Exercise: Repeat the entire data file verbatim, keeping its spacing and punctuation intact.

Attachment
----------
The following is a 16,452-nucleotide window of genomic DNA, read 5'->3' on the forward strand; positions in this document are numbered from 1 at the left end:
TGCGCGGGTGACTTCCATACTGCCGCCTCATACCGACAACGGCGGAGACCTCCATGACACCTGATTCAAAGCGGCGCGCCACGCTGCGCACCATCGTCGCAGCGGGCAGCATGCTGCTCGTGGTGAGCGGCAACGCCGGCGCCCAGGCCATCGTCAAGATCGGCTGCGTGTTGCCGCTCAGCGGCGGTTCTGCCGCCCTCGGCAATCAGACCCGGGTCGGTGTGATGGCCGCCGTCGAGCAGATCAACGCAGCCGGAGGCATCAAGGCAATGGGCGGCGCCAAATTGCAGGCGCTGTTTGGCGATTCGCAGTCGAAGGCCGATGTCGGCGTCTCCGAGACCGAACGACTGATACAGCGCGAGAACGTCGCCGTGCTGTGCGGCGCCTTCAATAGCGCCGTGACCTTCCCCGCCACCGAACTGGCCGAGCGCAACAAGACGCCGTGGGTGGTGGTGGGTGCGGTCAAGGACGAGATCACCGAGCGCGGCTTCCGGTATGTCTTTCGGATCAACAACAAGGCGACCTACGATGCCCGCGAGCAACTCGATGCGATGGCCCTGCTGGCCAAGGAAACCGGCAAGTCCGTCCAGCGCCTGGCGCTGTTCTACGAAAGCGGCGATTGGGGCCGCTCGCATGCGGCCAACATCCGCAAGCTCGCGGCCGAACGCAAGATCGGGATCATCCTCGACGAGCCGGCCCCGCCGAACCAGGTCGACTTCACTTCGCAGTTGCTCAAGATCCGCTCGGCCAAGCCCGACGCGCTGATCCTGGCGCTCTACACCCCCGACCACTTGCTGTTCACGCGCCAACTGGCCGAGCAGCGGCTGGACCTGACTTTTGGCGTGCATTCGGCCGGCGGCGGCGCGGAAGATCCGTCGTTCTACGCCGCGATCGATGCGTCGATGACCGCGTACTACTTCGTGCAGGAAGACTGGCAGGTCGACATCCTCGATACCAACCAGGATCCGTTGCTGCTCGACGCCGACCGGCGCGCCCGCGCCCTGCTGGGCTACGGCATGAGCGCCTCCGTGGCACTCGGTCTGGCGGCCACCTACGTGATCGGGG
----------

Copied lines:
The following is a 16,452-nucleotide window of genomic DNA, read 5'->3' on the forward strand; positions in this document are numbered from 1 at the left end:
TGCGCGGGTGACTTCCATACTGCCGCCTCATACCGACAACGGCGGAGACCTCCATGACACCTGATTCAAAGCGGCGCGCCACGCTGCGCACCATCGTCGCAGCGGGCAGCATGCTGCTCGTGGTGAGCGGCAACGCCGGCGCCCAGGCCATCGTCAAGATCGGCTGCGTGTTGCCGCTCAGCGGCGGTTCTGCCGCCCTCGGCAATCAGACCCGGGTCGGTGTGATGGCCGCCGTCGAGCAGATCAACGCAGCCGGAGGCATCAAGGCAATGGGCGGCGCCAAATTGCAGGCGCTGTTTGGCGATTCGCAGTCGAAGGCCGATGTCGGCGTCTCCGAGACCGAACGACTGATACAGCGCGAGAACGTCGCCGTGCTGTGCGGCGCCTTCAATAGCGCCGTGACCTTCCCCGCCACCGAACTGGCCGAGCGCAACAAGACGCCGTGGGTGGTGGTGGGTGCGGTCAAGGACGAGATCACCGAGCGCGGCTTCCGGTATGTCTTTCGGATCAACAACAAGGCGACCTACGATGCCCGCGAGCAACTCGATGCGATGGCCCTGCTGGCCAAGGAAACCGGCAAGTCCGTCCAGCGCCTGGCGCTGTTCTACGAAAGCGGCGATTGGGGCCGCTCGCATGCGGCCAACATCCGCAAGCTCGCGGCCGAACGCAAGATCGGGATCATCCTCGACGAGCCGGCCCCGCCGAACCAGGTCGACTTCACTTCGCAGTTGCTCAAGATCCGCTCGGCCAAGCCCGACGCGCTGATCCTGGCGCTCTACACCCCCGACCACTTGCTGTTCACGCGCCAACTGGCCGAGCAGCGGCTGGACCTGACTTTTGGCGTGCATTCGGCCGGCGGCGGCGCGGAAGATCCGTCGTTCTACGCCGCGATCGATGCGTCGATGACCGCGTACTACTTCGTGCAGGAAGACTGGCAGGTCGACATCCTCGATACCAACCAGGATCCGTTGCTGCTCGACGCCGACCGGCGCGCCCGCGCCCTGCTGGGCTACGGCATGAGCGCCTCCGTGGCACTCGGTCTGGCGGCCACCTACGTGATCGGGG